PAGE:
An anti-war zealot like Cindy Sheehan would be proud:
The whistle-blower website WikiLeaks published nearly 400,000 classified military documents from the Iraq war on Friday, calling it the largest classified military leak in history.
The latest round of leaked documents provides a new picture of how many Iraqi civilians have been killed, a new window on the role that Iran has played in supporting Iraqi militants and many accounts of abuse by Iraqi's army and police, according to The New York Times.
The Times was one of a handful of news organizations that was provided early access to the papers.
According to new documents, the vast majority of slain civilians were killed by other Iraqis.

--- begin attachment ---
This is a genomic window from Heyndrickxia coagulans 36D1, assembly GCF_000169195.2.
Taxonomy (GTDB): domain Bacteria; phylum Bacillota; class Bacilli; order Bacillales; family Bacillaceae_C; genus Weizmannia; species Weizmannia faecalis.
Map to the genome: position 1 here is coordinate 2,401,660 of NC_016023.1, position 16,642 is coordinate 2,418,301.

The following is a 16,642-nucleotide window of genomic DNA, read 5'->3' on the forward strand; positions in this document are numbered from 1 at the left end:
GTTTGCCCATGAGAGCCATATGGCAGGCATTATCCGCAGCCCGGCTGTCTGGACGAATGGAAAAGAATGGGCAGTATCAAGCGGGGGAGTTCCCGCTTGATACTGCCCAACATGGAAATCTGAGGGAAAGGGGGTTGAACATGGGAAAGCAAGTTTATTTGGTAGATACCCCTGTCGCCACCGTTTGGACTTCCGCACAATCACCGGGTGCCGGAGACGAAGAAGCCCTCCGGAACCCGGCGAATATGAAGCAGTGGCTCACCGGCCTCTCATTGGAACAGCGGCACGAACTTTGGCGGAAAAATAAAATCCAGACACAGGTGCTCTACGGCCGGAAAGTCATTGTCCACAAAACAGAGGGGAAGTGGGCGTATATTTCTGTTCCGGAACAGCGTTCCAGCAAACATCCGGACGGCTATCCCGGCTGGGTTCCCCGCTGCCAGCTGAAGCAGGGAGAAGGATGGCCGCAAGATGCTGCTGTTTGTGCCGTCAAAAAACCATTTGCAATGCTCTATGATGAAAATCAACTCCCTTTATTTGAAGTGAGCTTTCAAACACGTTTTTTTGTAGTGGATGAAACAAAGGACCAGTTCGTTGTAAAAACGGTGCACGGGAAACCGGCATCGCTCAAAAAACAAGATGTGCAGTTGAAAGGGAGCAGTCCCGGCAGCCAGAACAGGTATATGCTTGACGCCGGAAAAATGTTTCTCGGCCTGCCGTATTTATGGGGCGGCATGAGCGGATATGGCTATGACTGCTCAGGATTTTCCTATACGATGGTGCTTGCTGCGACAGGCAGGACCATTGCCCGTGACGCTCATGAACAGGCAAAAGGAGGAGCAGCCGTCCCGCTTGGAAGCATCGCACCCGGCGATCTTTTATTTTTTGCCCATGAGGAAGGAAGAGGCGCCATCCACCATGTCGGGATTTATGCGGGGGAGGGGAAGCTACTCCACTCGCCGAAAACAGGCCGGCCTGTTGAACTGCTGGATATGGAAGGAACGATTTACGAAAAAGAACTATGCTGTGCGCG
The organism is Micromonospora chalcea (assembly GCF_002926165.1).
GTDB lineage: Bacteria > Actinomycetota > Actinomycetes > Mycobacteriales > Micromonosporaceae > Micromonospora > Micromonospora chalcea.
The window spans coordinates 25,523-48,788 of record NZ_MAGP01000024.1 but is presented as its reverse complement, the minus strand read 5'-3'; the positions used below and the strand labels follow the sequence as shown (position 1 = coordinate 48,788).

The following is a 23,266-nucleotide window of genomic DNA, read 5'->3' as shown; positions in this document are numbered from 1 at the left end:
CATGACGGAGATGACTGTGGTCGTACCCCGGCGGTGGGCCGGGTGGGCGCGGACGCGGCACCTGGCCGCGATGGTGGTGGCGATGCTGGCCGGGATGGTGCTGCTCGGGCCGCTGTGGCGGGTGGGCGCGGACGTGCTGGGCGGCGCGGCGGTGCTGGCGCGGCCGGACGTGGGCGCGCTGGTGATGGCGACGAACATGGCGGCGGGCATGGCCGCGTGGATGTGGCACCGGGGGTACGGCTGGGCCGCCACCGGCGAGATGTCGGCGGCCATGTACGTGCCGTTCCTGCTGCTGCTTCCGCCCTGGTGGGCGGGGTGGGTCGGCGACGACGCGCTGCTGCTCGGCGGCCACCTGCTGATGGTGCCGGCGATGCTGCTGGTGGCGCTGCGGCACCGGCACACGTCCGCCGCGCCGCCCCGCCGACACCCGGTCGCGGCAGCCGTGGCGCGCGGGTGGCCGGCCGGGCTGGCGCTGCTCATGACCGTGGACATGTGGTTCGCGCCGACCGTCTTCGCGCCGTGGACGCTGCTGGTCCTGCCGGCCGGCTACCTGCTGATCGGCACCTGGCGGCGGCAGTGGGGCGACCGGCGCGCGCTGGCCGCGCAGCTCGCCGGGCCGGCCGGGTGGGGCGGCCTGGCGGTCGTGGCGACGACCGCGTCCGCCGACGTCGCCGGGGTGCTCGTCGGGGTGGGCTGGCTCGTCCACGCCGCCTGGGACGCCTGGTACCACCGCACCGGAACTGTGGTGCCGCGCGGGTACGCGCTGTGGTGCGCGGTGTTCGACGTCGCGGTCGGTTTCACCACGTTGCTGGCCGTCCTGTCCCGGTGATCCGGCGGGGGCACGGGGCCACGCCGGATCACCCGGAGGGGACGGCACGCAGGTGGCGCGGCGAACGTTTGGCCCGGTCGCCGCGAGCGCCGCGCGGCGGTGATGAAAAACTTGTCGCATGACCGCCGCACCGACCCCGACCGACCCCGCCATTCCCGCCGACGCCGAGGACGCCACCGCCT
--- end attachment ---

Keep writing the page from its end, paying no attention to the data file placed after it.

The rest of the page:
The U.S. military is notifying Iraqis named in the documents, Pentagon Press Secretary Geoff Morrell told CNN.
"There are 300 names of Iraqis in here that we think would be particularly endangered by their exposure," he said. "We have passed that information on to U.S. Forces Iraq. They are in the process right now of contacting those Iraqis to try to safeguard them."
The Pentagon had not previously warned Iraqi civilians who have cooperated with the United States that their names may be posted on the Internet.